A pair of ragged claws

The Weekend Australian - Review - - Books - Stephen Romei

ON Tues­day Joe Hockey will hand down a budget that by all re­ports will have the head­line writ­ers reach­ing for a sharper phrase than “ra­zor gang’’. Big swinge­ing deficits un­set­tle the arts com­mu­nity and in re­cent weeks I have heard a lot of people worry out loud about the fu­ture of the Prime Min­is­ter’s Lit­er­ary Awards, which at a to­tal prize pool of $600,000 are hardly small change in the PFE (present fis­cal en­vi­ron­ment: we may as well ready the acro­nym). The awards, which were one of Kevin Rudd’s bet­ter ideas, have grown from their mod­est launch in 2008 to be­come an im­por­tant cel­e­bra­tion of lo­cal lit­er­a­ture, in pres­tige sec­ond only to the Miles Franklin Lit­er­ary Award. This year the awards are due to be pre­sented in six cat­e­gories — fic­tion, non­fic­tion, po­etry, his­tory, young adult fic­tion and chil­dren’s lit­er­a­ture — each worth $80,000 to the win­ner. This is what has people talk­ing: while en­tries closed on Fe­bru­ary 28, Arts Min­is­ter Ge­orge Bran­dis, who is re­spon­si­ble for the awards, has yet to an­nounce the judg­ing pan­els. And be­cause a vac­uum is a great in­cu­ba­tor for a con­spir­acy, there is spec­u­la­tion the judg­ing pan­els will be stacked with “con­ser­va­tives’’. Per­son­ally, I don’t care if the judges are “con­ser­va­tives” or “rad­i­cals’’ or some­thing in-be­tween, as long as they know good books when they see them. But the tim­ing of the PM’s award is more prob­lem­atic. It has been all over the shop in its half-decade life, and I thought that in 2011 there was a vague pledge to stick to a timetable that would see short­lists an­nounced in May-June and win­ners in Ju­lyAu­gust. That sort of tim­ing is still pos­si­ble this year, of course, and it is to be hoped that once the budget is out of the way, Bran­dis will let us know what’s go­ing on. As this col­umn went to press on Wed­nes­day, the ad­vice from his of­fice was: “The awards judg­ing pan­els are re­viewed each year by the prime min­is­ter and min­is­ter for the arts. An an­nounce­ment of the awards judg­ing pan­els is ex­pected soon. The date for the an­nounce­ment of the short­lists and win­ners will be de­ter­mined in due course.’’ Fair enough; we will wait to hear more. SPEAK­ING of the Miles Franklin, which is worth $60,000 to the win­ner, this year’s shortlist will be an­nounced on Thurs­day. The 11 con­tenders are: Tracy Farr’s The Life and Loves of Lena Gaunt, Richard Flana­gan’s The Nar­row Road to the Deep North, Ash­ley Hay’s The Rail­way­man’s Wife, Melissa Lu­cashenko’s Mul­lumbimby, Fiona McFar­lane’s The Night Guest, Ni­co­las Roth­well’s Belo­mor, Trevor Shearston’s Game, Cory Tay­lor’s My Beau­ti­ful En­emy, Tim Win­ton’s Eyrie, Alexis Wright’s The Swan Book and Evie Wyld’s All The Birds, Singing. It’s such a strong longlist that I am as­sum­ing a shortlist of six. I think The Nar­row Road to the Deep North, Eyrie, The Swan Book and The Night Guest are near cer­tain in­clu­sions. Take your pick for the other two spots.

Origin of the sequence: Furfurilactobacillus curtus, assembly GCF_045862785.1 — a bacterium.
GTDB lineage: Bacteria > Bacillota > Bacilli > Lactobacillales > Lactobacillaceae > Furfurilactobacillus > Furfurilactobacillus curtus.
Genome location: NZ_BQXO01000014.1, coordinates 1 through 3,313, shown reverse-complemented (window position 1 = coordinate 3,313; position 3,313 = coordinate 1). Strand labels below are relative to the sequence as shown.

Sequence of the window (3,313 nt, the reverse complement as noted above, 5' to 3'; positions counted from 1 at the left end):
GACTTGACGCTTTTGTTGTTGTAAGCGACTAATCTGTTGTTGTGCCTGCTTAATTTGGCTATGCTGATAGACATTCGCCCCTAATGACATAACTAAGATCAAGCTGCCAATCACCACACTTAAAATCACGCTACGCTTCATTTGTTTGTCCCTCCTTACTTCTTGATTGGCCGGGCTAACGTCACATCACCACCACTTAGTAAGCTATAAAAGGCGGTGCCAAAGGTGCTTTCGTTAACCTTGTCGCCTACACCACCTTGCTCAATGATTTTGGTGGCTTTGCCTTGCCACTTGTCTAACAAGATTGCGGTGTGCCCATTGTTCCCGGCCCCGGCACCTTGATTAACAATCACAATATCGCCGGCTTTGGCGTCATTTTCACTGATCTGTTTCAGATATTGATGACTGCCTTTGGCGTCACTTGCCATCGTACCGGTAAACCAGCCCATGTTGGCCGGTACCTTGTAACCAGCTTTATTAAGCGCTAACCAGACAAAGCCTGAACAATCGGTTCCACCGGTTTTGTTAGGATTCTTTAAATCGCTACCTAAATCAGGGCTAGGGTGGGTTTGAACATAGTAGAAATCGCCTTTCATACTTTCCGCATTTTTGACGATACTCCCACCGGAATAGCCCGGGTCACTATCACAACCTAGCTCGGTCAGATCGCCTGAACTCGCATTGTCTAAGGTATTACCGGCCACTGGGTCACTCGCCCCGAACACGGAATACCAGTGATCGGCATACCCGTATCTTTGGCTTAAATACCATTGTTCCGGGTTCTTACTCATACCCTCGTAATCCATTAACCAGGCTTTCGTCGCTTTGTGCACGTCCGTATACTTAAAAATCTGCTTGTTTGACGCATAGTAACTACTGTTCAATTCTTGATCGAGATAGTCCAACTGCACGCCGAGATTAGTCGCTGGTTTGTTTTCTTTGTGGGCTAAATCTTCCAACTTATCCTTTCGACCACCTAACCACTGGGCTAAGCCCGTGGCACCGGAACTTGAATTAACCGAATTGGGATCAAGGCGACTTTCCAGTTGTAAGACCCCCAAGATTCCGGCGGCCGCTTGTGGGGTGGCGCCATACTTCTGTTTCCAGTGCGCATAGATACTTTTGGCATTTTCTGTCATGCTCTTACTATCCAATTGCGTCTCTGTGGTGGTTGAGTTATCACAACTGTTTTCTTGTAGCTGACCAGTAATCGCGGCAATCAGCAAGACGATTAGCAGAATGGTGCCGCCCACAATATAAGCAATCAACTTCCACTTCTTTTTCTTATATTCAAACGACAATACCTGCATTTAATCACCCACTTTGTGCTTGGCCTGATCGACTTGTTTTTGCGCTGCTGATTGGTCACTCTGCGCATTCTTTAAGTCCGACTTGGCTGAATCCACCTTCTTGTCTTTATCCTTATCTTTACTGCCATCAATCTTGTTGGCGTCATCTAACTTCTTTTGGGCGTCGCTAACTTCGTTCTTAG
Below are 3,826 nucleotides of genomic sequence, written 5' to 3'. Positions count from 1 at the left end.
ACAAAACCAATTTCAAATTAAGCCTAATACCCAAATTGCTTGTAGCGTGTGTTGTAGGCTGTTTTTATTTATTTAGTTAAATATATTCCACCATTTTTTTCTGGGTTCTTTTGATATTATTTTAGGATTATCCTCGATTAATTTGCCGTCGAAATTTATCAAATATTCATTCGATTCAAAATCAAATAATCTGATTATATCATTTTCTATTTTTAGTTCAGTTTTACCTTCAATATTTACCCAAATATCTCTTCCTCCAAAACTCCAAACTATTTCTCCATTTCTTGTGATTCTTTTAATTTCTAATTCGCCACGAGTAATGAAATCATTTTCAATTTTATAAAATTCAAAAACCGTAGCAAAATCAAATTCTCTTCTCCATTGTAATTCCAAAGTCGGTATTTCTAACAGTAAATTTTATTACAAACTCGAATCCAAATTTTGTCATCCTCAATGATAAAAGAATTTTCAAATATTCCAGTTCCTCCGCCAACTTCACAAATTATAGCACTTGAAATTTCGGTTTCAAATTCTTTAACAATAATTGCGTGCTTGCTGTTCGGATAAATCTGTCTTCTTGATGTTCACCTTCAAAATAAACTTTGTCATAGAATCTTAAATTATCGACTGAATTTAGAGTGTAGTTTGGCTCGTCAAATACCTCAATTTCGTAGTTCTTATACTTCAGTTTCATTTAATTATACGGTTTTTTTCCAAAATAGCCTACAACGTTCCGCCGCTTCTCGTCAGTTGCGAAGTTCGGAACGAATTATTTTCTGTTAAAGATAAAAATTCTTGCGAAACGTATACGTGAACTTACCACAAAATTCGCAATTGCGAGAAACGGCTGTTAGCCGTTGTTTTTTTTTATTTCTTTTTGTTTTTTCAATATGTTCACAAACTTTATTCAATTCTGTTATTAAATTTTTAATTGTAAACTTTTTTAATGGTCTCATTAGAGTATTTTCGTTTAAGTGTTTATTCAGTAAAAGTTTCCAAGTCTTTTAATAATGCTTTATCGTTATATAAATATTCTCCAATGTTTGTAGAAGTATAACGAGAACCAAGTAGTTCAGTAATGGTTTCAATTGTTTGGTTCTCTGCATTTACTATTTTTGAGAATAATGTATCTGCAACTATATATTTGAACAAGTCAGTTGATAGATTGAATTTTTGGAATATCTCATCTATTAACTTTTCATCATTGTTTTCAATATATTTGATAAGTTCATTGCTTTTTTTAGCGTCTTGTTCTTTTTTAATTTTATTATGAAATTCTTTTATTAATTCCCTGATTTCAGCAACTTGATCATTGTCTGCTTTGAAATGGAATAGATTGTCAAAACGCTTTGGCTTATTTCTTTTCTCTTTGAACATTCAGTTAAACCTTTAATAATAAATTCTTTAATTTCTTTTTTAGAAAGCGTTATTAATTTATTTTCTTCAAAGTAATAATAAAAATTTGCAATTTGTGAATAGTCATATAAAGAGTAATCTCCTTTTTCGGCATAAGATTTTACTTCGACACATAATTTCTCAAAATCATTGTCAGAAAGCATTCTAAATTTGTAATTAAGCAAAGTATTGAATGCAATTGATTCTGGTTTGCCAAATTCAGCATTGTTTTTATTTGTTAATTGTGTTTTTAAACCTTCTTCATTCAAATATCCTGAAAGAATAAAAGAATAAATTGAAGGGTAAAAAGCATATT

Quote of the week:

“The lit­er­ary novel as an art­work and a nar­ra­tive art form cen­tral to our cul­ture is in­deed dy­ing be­fore our eyes. Let me re­fine my terms: I do not mean nar­ra­tive prose fic­tion tout court is dy­ing — the kidult boy­wiz­ard­sro­man and the soft sado­masochis­tic porn fan­tasy are clearly in rude good health. And nor do I mean that se­ri­ous nov­els will ei­ther cease to be writ­ten or read. But what is al­ready no longer the case is the sit­u­a­tion that ob­tained when I was a young man. In the early 1980s, and I would ar­gue through­out the sec­ond half of the last century, the lit­er­ary novel was per­ceived to be the prince of art forms, the cul­tural cap­stone and the apogee of cre­ative en­deav­our.’’

English nov­el­ist Will Self, de­liv­er­ing the Richard Hil­lary me­mo­rial lec­ture, an­nounces the death of the se­ri­ous novel (again). You can find a long ex­tract from Self’s lec­ture on The Guardian’s web­site.

May 10-11, 2014

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